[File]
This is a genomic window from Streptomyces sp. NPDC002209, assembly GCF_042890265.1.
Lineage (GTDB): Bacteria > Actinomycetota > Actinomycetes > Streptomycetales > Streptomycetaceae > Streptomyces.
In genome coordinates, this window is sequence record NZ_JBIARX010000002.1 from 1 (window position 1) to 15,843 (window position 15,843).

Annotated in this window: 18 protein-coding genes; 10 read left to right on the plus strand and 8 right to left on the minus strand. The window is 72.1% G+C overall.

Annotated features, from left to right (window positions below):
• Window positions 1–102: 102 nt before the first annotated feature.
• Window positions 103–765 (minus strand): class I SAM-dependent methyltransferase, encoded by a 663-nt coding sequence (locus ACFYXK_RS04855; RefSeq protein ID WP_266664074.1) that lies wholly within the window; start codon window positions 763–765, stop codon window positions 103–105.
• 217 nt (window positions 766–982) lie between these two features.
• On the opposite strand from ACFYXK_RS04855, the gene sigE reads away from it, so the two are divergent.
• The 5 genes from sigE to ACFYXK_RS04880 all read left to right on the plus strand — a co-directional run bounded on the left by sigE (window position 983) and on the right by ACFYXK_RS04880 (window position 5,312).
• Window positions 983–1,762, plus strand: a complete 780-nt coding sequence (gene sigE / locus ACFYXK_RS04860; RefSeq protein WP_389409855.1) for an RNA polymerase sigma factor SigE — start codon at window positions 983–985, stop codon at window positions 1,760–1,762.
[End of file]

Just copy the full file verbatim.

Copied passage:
This is a genomic window from Streptomyces sp. NPDC002209, assembly GCF_042890265.1.
Lineage (GTDB): Bacteria > Actinomycetota > Actinomycetes > Streptomycetales > Streptomycetaceae > Streptomyces.
In genome coordinates, this window is sequence record NZ_JBIARX010000002.1 from 1 (window position 1) to 15,843 (window position 15,843).

Annotated in this window: 18 protein-coding genes; 10 read left to right on the plus strand and 8 right to left on the minus strand. The window is 72.1% G+C overall.

Annotated features, from left to right (window positions below):
• Window positions 1–102: 102 nt before the first annotated feature.
• Window positions 103–765 (minus strand): class I SAM-dependent methyltransferase, encoded by a 663-nt coding sequence (locus ACFYXK_RS04855; RefSeq protein ID WP_266664074.1) that lies wholly within the window; start codon window positions 763–765, stop codon window positions 103–105.
• 217 nt (window positions 766–982) lie between these two features.
• On the opposite strand from ACFYXK_RS04855, the gene sigE reads away from it, so the two are divergent.
• The 5 genes from sigE to ACFYXK_RS04880 all read left to right on the plus strand — a co-directional run bounded on the left by sigE (window position 983) and on the right by ACFYXK_RS04880 (window position 5,312).
• Window positions 983–1,762, plus strand: a complete 780-nt coding sequence (gene sigE / locus ACFYXK_RS04860; RefSeq protein WP_389409855.1) for an RNA polymerase sigma factor SigE — start codon at window positions 983–985, stop codon at window positions 1,760–1,762.